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Went to visit dying sister and she was a bitch

(48 Posts)
imaginethat Sat 24-Nov-12 19:52:04

History is toxic family with narcissistic mother at helm. Sick sister firmly aligned with mother in her game of favourites and outcasts.

I have low level contact with both, bit more with mother, occasional emails with sister. We live in different cities. She travels to city where I live regularly but makes a point of not visiting ie emailing to say she will be in town but will be too busy with friends/work/other family etc to see me.

I travel to her city less frequently, always try for a (brief) catch up. Right or wrong, it's just how we are.

Since sister's diagnosis I have tried to be supportive by sending cards/little gifts/money (she had to quit work)/emails and the occasional phone call. Phone calls are difficult as she is v awkward/always says she is busy/going out even if I arrange a time to phone.

Asked if I could visit, she said yes, she wasn't going anywhere. Travelled with another sib, each of us with DC and staying in hotel.

When we arrived she sneered at me saying,"What are you wearing that for?"
I said, "I thought it was nice" and she said, "hmm"
Next I said "hi, good to see you (lie)" and handed her a gift. She threw it on the floor.
She flung some more insults after which I decided to busy myself with housework etc as she can no longer walk.
She was perfectly nice to my brother and sister who were there too, and quite lovely to the children. Kids played together.
After several hours we left. My brother wanted to see her next day and I said I'd look after dc so he could have a good catch up. I did not mention sister being horrible to me and quite honestly doubt he noticed as it is a normal carry on in the family.

I feel as though I have seen her for the last time and almost looking forward to her death so this complex stuff can pass.

half wondering if my feelings will change or if when she has died i will regret not trying harder.

When Dad died I felt sad for the father-daughter relationship I'd never had. i don't miss him at all. I miss my therapist, who died suddenly, way more.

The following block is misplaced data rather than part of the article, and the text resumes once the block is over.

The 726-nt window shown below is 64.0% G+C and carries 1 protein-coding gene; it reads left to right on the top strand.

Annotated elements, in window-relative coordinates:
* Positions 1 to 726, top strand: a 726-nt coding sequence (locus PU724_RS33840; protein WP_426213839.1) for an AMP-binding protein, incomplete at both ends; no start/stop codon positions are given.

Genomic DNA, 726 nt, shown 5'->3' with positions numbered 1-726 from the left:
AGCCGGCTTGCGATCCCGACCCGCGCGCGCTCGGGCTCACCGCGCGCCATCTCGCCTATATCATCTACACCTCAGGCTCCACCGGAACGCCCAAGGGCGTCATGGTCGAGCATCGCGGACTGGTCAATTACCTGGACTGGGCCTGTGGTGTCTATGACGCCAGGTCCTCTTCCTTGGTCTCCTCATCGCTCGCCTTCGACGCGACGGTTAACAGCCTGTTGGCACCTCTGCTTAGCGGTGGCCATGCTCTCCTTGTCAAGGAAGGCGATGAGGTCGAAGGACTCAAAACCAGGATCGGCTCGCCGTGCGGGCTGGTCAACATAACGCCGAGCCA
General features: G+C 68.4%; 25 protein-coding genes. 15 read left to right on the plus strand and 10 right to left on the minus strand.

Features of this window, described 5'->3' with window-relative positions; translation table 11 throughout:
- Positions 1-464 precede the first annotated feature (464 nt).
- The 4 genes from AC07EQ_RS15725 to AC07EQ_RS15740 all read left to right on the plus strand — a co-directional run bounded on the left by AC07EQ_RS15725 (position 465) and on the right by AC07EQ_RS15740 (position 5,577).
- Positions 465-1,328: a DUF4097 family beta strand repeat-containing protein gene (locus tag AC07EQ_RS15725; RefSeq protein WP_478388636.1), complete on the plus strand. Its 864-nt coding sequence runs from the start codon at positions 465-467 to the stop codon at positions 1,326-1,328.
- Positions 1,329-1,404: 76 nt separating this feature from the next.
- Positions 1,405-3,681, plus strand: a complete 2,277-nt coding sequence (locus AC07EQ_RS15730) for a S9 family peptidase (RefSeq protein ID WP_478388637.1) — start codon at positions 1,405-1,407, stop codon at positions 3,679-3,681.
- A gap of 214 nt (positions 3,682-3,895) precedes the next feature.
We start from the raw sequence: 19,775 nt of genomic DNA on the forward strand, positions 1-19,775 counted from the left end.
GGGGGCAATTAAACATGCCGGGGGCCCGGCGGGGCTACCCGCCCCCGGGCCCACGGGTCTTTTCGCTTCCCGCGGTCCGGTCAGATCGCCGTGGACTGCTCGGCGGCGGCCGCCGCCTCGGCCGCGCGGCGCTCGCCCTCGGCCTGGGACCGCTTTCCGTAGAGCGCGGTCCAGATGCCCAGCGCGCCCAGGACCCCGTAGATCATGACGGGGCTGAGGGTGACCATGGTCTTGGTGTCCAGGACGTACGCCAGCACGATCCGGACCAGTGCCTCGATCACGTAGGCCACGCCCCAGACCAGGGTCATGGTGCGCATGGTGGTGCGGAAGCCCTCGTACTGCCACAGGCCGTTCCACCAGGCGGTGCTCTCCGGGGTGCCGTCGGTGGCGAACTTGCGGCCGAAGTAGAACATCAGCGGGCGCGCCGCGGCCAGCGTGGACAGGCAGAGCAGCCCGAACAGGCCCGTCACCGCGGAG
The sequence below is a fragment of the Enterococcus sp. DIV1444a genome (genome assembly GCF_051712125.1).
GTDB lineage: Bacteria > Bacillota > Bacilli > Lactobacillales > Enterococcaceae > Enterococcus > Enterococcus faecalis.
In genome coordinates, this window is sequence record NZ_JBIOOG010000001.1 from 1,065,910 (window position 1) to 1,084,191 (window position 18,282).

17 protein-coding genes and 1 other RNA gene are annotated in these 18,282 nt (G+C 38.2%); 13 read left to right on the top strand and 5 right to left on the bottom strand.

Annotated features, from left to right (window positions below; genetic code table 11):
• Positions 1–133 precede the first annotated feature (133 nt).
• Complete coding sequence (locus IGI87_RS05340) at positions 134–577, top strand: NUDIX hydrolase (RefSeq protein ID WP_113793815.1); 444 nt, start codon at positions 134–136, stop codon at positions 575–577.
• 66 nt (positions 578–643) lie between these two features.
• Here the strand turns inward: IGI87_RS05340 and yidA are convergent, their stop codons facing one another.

Can anyone tell me what to expect? Thank you reading as is v long

ShamyFarrahCooper Thu 06-Dec-12 11:06:02

OP I'm sorry you had another bad experience, but sadly terminal illness does not make a nasty person nice. It's not the done thing to say these things but it doesn't make them any less true.

Screaminabdabaubles Thu 06-Dec-12 10:23:40

Think your ds did that to bring this thread to my attention, blackeyedsusan. wink Please give him a little kiss from me! smile

What a brilliant thread. These taboo issues need to be brought out into the sunlight so we can all feel better. Thank you OP and others who have posted. thanks

blackeyedsusan Thu 06-Dec-12 09:52:43

oh dear. it seems that ds has learnt how to post. sorry!

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Rindercella Wed 05-Dec-12 16:26:51

I have just come across your thread and I am really pleased to read your update.

If anything, I think being terminally ill can make some people be unpleasant. I would think that would be especially true where there was an uneasy relationship. I know when DH was dying he could be really horrible. Not always to me, but sometimes he was. Sometimes he was nasty to his sisters or his mother. Sometimes he was lovely. I guess being forced to accept your own mortality and having lots of time to think about stuff can make you angry, pissed off and wanting to lash out at those closest to you.